Politics McConnell warns Democrats not to change filibuster rule
McConnell on filibuster talk: Democrats want to 'vandalize' Senate rules
Senate Majority Leader Mitch McConnell (R-Ky.) unloaded on Democrats Thursday amid renewed chatter about nixing the legislative filibuster if they win back the majority in November.McConnell, speaking from the Senate floor, noted that some progressives want to expand or reform the Supreme Court and that Democrats, more broadly, are calling for Washington, D.C. to be the 51st state."And to accomplish all this, destroying the Senate'sMcConnell, speaking from the Senate floor, noted that some progressives want to expand or reform the Supreme Court and that Democrats, more broadly, are calling for Washington, D.C. to be the 51st state.
Senate Majority Leader Mitch McConnell (R-Ky.) warned Democrats on Tuesday not to mess with the filibuster rule if they win control of the chamber in November.
He said eliminating the legislative filibuster by reducing the 60-vote threshold for passing bills to a simple majority would be a serious mistake.
"The important thing for our Democratic friends to remember is that you may not be in total control in the future, and anytime you start fiddling around with the rules of the Senate I think you always need to put yourself in the other fellow's shoes and just imagine what might happen when the wind shifts," McConnell told reporters when asked about an uptick in discussions among Democrats aboutif former Vice President Joe Biden wins the White House and they capture the Senate.
Filibuster reform gains steam with Democrats
Democrats are stepping talks about reforming or abolishing the filibuster if they win back the Senate and White House.The renewed discussions are being spurred by Sen. Jeff Merkley (D-Ore.), an outspoken liberal who has long championed a revamping the procedural tactic that Democrats see as a serious obstacle to passing legislation and confirming nominees.
McConnell defended his decision in 2017 to eliminate the 60-vote threshold for Supreme Court nominees, arguing that the controversial rules change brought the Senate back to its longstanding tradition of confirming justices by simple majority votes.
McConnell also argued that his decision to scrap the filibuster for Supreme Court nominees -- a move that came after his predecessor, former Senate Majority Leader Harry Reid (D-Nev.), ended the minority party's power to filibuster executive branch and most judicial nominees -- wasn't really revolutionary.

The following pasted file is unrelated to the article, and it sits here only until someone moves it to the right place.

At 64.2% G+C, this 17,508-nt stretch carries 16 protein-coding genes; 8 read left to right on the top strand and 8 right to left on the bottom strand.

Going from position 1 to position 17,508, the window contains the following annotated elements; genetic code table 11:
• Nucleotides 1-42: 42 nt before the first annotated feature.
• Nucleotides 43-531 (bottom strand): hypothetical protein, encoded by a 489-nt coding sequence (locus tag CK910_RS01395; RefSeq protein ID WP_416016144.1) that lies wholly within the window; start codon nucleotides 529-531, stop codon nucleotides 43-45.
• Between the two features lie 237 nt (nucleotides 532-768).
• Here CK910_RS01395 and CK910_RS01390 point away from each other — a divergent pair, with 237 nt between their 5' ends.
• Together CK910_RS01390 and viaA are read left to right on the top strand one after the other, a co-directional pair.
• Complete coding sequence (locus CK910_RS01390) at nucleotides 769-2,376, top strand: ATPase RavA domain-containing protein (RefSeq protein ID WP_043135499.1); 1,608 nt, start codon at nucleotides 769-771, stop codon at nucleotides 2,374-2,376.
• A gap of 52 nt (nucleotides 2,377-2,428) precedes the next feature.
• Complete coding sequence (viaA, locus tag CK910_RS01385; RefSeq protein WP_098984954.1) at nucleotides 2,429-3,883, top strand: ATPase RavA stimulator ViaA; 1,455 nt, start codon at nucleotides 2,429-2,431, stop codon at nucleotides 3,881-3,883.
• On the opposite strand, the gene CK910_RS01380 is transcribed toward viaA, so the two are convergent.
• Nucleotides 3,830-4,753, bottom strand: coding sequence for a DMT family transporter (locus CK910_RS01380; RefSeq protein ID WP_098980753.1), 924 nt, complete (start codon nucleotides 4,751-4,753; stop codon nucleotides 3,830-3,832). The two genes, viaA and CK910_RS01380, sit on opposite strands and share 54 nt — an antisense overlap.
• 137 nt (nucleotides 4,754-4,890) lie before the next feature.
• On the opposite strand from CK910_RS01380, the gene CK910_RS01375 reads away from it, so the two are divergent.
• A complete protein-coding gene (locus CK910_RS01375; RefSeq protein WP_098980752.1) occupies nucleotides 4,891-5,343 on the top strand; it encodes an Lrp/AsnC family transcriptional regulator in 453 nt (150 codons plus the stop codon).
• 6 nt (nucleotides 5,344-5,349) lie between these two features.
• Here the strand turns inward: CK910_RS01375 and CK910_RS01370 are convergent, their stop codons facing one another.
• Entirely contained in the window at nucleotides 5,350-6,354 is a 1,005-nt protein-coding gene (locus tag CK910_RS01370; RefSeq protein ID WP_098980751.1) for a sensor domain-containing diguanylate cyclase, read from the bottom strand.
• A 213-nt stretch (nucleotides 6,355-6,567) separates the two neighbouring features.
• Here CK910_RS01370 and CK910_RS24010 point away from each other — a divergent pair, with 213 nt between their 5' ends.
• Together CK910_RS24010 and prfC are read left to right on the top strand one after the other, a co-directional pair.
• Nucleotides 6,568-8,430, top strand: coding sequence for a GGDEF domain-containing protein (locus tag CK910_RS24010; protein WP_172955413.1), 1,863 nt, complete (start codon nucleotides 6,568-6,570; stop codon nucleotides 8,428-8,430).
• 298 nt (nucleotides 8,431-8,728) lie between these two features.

He noted that filibusters of judicial and executive branch nominees were a recent phenomenon.
"Even though it was possible on the executive calendar to filibuster nominees, it just wasn't done until Bush 43 got elected," he said referring to former President George W. Bush.
Democrats: A moment in history, use it wisely
Feeling bullish, Democrats have begun talk of eliminating the legislative filibuster in the Senate. Joe Biden knows better.If the present polling holds up through election day, such a powerful victory in the presidential race would almost certainly fuel victories down-ballot. Key Senate races in Maine, North Carolina, Arizona, Colorado, Iowa and Montana all appear to be trending in the Democratic direction. All of this suggests Democrats gaining control of the Senate.
McConnell said Senate Minority Leader Charles Schumer (D-N.Y.), who was elected to the Senate in 1998, was the "ring leader" of shifting Senate strategy on opposing presidential nominees during the Bush administration.
"What would be a revolution and turn the Senate into the House would be to change the legislative filibuster," he said. "So do I feel strongly about it? You bet."
"If there are any responsible Democratic senators left who aren't going to be stampeded by the hard left, they ought to take a pause and think about whether they really think it's a good idea for the country to put the one institution that guarantees that America stayed in the middle of the road into the same place as the House," he said.
Asked if he would consider changing the legislative filibuster if Trump wins reelection and Republicans keep control of the Senate, McConnell ruled it out.
"I consistently said no to the current president on that issue and he tweeted about me a number of times, which I greatly appreciated," McConnell said, wryly joking about Trump's excoriating tweets about his refusal to change the rules.
Police reform hits impasse in Senate .
Prospects for a bipartisan deal is unraveling ahead of a Wednesday vote. Almost a month after George Floyd's death sparked calls for changes to the country's law enforcement system, senators appear to be at an impasse with no obvious path toward breaking the logjam.Democrats, absent an eleventh-hour breakthrough, are prepared to block the GOP police reform bill amid frustration with Senate Majority Leader Mitch McConnell (R-Ky.) over the potential amendment process.Senate Minority Leader Charles Schumer (D-N.Y.) warned that the Republican measure — spearheaded by Sen. Tim Scott (S.C.